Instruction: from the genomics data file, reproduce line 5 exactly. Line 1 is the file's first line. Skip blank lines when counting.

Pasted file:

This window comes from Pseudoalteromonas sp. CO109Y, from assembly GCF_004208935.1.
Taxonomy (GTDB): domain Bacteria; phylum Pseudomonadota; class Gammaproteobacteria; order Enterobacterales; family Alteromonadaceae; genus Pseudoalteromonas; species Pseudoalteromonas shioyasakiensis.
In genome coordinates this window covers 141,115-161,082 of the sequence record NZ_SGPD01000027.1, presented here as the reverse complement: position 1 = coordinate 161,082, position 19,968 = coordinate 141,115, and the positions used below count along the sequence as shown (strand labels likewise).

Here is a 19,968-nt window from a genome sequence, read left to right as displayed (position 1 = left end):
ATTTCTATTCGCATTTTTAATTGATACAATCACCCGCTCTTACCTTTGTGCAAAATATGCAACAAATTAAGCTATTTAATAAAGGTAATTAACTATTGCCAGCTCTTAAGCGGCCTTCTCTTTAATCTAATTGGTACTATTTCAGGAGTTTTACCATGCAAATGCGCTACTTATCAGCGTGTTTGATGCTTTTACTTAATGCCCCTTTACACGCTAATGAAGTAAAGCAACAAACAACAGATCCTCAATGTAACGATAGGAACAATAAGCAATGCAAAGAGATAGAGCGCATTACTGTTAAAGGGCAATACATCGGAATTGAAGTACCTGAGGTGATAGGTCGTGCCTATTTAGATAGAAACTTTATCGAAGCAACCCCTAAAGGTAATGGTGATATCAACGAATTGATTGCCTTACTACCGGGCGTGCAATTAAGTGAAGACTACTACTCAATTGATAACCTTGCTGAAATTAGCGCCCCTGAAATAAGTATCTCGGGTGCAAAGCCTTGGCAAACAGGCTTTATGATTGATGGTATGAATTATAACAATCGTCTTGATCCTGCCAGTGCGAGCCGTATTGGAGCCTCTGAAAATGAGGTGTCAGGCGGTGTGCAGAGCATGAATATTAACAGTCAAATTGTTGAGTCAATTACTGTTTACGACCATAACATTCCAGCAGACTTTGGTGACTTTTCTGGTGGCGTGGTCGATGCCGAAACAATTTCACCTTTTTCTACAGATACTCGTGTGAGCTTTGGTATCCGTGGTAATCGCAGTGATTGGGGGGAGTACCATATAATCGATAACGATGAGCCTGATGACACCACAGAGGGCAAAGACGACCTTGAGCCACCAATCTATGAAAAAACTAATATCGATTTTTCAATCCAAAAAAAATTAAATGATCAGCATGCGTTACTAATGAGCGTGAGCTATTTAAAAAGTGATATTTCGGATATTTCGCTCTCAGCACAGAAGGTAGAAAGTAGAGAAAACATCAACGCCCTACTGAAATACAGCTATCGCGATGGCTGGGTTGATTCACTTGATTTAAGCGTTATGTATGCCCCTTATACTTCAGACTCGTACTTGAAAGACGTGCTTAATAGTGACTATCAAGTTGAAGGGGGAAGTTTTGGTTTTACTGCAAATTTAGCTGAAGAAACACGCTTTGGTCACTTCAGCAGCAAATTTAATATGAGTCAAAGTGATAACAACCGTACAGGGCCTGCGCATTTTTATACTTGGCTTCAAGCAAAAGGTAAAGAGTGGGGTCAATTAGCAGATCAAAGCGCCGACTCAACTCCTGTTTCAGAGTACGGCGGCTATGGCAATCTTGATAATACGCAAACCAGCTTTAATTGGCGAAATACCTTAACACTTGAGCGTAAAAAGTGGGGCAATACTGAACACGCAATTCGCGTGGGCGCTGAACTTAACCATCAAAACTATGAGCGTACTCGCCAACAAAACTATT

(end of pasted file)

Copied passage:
ATTTCTATTCGCATTTTTAATTGATACAATCACCCGCTCTTACCTTTGTGCAAAATATGCAACAAATTAAGCTATTTAATAAAGGTAATTAACTATTGCCAGCTCTTAAGCGGCCTTCTCTTTAATCTAATTGGTACTATTTCAGGAGTTTTACCATGCAAATGCGCTACTTATCAGCGTGTTTGATGCTTTTACTTAATGCCCCTTTACACGCTAATGAAGTAAAGCAACAAACAACAGATCCTCAATGTAACGATAGGAACAATAAGCAATGCAAAGAGATAGAGCGCATTACTGTTAAAGGGCAATACATCGGAATTGAAGTACCTGAGGTGATAGGTCGTGCCTATTTAGATAGAAACTTTATCGAAGCAACCCCTAAAGGTAATGGTGATATCAACGAATTGATTGCCTTACTACCGGGCGTGCAATTAAGTGAAGACTACTACTCAATTGATAACCTTGCTGAAATTAGCGCCCCTGAAATAAGTATCTCGGGTGCAAAGCCTTGGCAAACAGGCTTTATGATTGATGGTATGAATTATAACAATCGTCTTGATCCTGCCAGTGCGAGCCGTATTGGAGCCTCTGAAAATGAGGTGTCAGGCGGTGTGCAGAGCATGAATATTAACAGTCAAATTGTTGAGTCAATTACTGTTTACGACCATAACATTCCAGCAGACTTTGGTGACTTTTCTGGTGGCGTGGTCGATGCCGAAACAATTTCACCTTTTTCTACAGATACTCGTGTGAGCTTTGGTATCCGTGGTAATCGCAGTGATTGGGGGGAGTACCATATAATCGATAACGATGAGCCTGATGACACCACAGAGGGCAAAGACGACCTTGAGCCACCAATCTATGAAAAAACTAATATCGATTTTTCAATCCAAAAAAAATTAAATGATCAGCATGCGTTACTAATGAGCGTGAGCTATTTAAAAAGTGATATTTCGGATATTTCGCTCTCAGCACAGAAGGTAGAAAGTAGAGAAAACATCAACGCCCTACTGAAATACAGCTATCGCGATGGCTGGGTTGATTCACTTGATTTAAGCGTTATGTATGCCCCTTATACTTCAGACTCGTACTTGAAAGACGTGCTTAATAGTGACTATCAAGTTGAAGGGGGAAGTTTTGGTTTTACTGCAAATTTAGCTGAAGAAACACGCTTTGGTCACTTCAGCAGCAAATTTAATATGAGTCAAAGTGATAACAACCGTACAGGGCCTGCGCATTTTTATACTTGGCTTCAAGCAAAAGGTAAAGAGTGGGGTCAATTAGCAGATCAAAGCGCCGACTCAACTCCTGTTTCAGAGTACGGCGGCTATGGCAATCTTGATAATACGCAAACCAGCTTTAATTGGCGAAATACCTTAACACTTGAGCGTAAAAAGTGGGGCAATACTGAACACGCAATTCGCGTGGGCGCTGAACTTAACCATCAAAACTATGAGCGTACTCGCCAACAAAACTATT